Professional liability insurance – Commonly referred to as errors and omissions insurance (E&O), professional liability insurance covers you in the event that a client makes a claim of professional error (advice gone wrong, negligence, breach of contract) that resulted in financial loss.

Commercial auto policy – If you’re using your car as your main means of transporting your equipment, you may also want to consider a commercial auto policy. These policies help small businesses cover their vehicles should any collision, damage, or vandalism occur, or should their vehicle be stolen.

Workers’ compensation policy – If you need a few crew members on set and you’re the one hiring them, you’ll need to cover them with a workers’ compensation policy. (Note, workers’ comp can be tricky and there are some exemptions. Make sure you understand the various workers’ comp exemptions to protect your business.)

Of all the above, when starting any photographer business, both general liability and professional liability insurance give you the best in risk prevention. For this, there’s Thimble.

On-demand photographer insurance

Thimble’s Photographer Insurance is designed for photographers who need on-demand coverage. What does this mean?

The insurance policy you choose is on when you’re working, and off when you’re not. This way, should a lull occur (or if you want to take a much-needed vacation), you’re not paying for an insurance policy during the time between gigs.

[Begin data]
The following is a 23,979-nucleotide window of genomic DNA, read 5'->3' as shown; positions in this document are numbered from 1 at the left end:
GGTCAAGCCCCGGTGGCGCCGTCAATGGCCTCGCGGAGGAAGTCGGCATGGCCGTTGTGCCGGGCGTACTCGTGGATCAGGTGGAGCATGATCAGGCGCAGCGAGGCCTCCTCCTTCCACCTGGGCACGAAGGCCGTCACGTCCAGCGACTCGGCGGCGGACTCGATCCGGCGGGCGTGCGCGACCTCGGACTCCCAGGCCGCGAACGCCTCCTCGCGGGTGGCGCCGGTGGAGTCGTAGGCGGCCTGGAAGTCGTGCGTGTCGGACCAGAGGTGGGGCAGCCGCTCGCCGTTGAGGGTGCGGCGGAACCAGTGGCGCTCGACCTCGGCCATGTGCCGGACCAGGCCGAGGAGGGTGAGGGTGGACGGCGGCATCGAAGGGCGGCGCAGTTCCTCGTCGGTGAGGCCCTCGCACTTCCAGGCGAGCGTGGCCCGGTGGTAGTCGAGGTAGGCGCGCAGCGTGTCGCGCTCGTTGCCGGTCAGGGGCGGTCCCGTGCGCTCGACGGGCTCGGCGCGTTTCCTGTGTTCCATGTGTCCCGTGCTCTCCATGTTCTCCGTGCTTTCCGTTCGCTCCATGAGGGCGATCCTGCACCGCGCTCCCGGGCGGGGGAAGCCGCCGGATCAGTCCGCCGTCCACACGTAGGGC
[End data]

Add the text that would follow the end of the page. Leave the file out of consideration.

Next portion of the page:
Photography insurance via Thimble will help protect you in the event of:

  • Bodily injury
  • Third-party property damage
  • Medical expenses
  • Defense costs
  • Errors and omissions

There are $1 million and $2 million policies available, and the cost difference between the two is marginal. This means you can double your coverage without breaking the bank, especially if you’re shooting at a location you know might be more dangerous.

Plus, if you need to include Additional Insureds or grab another Certificate of Insurance (COI), it’s free to do so. To get covered, all you need to do is input a few details, and voila, you can have proof of insurance in less than 60 seconds.

Don’t wait. Combine your photography skills with both camera insurance and photographer insurance for a long and successful career. That’s photography done right.

Our editorial content is intended for informational purposes only and is not written by a licensed insurance agent. Terms and conditions for rate and coverage may vary by class of business and state.